(MENAFN - Arab News) Hundreds of protesters in Istanbul burned US and Israeli flags yesterday in a heated reaction against an American film and French cartoons that have sparked dearly riots across the Middle East and North Africa.
Around 500 people gathered around the Turkish city's iconic Taksim Square, chanting "Allahu Akbar" as they burned Western flags in a display of fury for the inflammatory depictions of the Prophet Muhammad (peace be upon him).
The crowd unfurled banners reading "Death to America" and "Death to France" as they shouted anti-Western slogans, urging the Muslim world to react against the anti-Islamic depictions in the West.
Riot police were stationed around the square and kept the area, populated with foreign missions, under tight security until the group, which dubbed themselves "Lovers of the Prophet," left peacefully.
Police sealed off access to the French mission.
Hundreds of protesters staged a similar rally in central Athens yesterday, the first such demonstration in Greece.
The protesters chanted "All we have is Muhammad" and held banners reading "We demand an immediate punishment for those who tried to mock our Prophet Muhammad (pbuh)" as they prepared to march to the US Embassy.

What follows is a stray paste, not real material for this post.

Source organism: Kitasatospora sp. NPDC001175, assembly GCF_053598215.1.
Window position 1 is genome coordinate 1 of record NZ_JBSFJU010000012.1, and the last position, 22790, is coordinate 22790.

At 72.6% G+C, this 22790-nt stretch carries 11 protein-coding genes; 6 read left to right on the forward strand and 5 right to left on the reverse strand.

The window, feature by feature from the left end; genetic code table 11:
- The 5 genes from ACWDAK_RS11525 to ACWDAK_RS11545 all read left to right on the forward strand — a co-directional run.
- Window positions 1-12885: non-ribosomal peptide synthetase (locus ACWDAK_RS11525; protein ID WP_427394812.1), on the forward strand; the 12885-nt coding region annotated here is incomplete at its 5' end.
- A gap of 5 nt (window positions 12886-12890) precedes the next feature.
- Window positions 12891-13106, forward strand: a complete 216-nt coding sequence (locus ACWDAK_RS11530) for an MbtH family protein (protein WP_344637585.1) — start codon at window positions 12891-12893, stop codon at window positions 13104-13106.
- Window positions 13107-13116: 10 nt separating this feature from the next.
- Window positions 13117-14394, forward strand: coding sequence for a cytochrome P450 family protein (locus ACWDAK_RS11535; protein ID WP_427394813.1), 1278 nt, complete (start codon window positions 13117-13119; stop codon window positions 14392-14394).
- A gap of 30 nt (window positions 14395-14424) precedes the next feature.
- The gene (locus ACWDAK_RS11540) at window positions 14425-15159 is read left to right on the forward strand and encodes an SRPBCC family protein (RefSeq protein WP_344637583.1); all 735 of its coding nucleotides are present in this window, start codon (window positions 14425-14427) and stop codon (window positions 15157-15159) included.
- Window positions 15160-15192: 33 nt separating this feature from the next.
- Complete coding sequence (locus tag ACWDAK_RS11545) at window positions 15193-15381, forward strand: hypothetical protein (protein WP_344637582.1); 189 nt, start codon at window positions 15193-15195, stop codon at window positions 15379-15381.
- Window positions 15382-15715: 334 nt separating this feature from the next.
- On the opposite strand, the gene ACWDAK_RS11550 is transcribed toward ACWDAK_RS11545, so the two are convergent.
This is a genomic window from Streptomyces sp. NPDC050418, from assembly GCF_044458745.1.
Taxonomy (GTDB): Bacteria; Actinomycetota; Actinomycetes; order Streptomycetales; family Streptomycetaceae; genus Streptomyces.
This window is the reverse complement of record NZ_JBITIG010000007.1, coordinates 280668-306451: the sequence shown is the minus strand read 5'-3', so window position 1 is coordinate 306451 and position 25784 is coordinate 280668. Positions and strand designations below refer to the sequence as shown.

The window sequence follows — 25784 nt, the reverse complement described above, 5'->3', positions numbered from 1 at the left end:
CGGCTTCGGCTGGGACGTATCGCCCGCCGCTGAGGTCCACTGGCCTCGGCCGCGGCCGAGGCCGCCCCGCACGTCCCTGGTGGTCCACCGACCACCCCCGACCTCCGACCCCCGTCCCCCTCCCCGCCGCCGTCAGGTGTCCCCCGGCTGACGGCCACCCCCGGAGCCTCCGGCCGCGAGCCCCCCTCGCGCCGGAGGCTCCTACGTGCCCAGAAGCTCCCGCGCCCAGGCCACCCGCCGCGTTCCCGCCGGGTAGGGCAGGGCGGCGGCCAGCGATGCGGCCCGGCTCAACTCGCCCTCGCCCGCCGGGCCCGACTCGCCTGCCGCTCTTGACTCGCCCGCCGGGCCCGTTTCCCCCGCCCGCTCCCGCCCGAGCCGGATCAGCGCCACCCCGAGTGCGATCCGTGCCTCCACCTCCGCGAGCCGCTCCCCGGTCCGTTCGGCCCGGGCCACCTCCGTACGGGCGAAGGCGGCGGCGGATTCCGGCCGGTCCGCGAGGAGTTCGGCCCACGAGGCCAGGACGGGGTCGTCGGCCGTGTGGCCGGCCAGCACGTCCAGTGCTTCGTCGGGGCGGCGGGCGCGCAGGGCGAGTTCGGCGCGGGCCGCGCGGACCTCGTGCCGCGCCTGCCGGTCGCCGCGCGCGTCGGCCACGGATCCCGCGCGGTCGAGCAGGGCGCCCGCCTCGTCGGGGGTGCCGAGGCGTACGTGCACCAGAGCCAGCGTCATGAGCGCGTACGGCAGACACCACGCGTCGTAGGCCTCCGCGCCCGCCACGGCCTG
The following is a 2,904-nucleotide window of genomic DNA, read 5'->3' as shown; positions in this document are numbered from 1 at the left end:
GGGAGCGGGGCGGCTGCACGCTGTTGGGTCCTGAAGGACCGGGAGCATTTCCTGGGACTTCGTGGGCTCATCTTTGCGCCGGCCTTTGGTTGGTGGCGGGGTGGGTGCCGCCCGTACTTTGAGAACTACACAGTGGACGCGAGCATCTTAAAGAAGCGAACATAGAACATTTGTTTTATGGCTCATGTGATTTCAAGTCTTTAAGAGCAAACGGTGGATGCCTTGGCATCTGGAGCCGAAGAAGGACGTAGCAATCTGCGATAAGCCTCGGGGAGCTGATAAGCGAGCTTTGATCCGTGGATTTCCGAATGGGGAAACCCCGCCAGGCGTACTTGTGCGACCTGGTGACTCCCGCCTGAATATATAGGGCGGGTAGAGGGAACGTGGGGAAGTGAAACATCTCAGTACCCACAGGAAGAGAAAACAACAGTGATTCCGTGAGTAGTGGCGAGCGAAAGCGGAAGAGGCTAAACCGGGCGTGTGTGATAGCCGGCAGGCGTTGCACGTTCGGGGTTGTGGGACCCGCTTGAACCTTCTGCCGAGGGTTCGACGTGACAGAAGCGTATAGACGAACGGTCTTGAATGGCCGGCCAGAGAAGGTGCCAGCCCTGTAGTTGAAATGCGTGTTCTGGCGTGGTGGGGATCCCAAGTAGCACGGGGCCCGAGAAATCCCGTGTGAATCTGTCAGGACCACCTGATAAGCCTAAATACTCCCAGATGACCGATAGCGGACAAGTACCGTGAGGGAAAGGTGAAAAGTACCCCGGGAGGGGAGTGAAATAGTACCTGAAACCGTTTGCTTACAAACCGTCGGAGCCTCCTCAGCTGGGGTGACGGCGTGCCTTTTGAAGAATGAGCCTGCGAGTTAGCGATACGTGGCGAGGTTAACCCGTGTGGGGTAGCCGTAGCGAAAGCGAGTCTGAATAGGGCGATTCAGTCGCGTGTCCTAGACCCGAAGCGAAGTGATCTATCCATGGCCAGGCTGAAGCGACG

There were brief moments of tension when some demonstrators hurled bottles at police, who responded with teargas.
Police shut down a subway station and were considering blocking the march before it reached the heavily guarded embassy to prevent possible violence, police officials said. Greece is home to hundreds of thousands of Muslims.
Iranian students gathered at the French Embassy in Tehran yesterday to protest the cartoons, Iran's Fars news agency reported.
They held placards reading "The silence of Muslims is a betrayal of the Qur'an" and "Shiite brothers, Sunni brothers, unity, unity," and chanted "Death to America" and "Death to Israel," Fars said.
In Hermel, eastern Lebanon, thousands of supporters of Hezbollah took part yesterday in the last of a series of protests against the film.
"Death to America! Israel, enemy of Muslims!" chanted the crowd made of men, women in all-covering black chadors and children waving flags.
The Hermel protest was the fifth in a series of demonstrations called for by Hezbollah chief Hassan Nasrallah who made a rare public appearance on Sept. 17 and urged supporters to vent their fury over the film.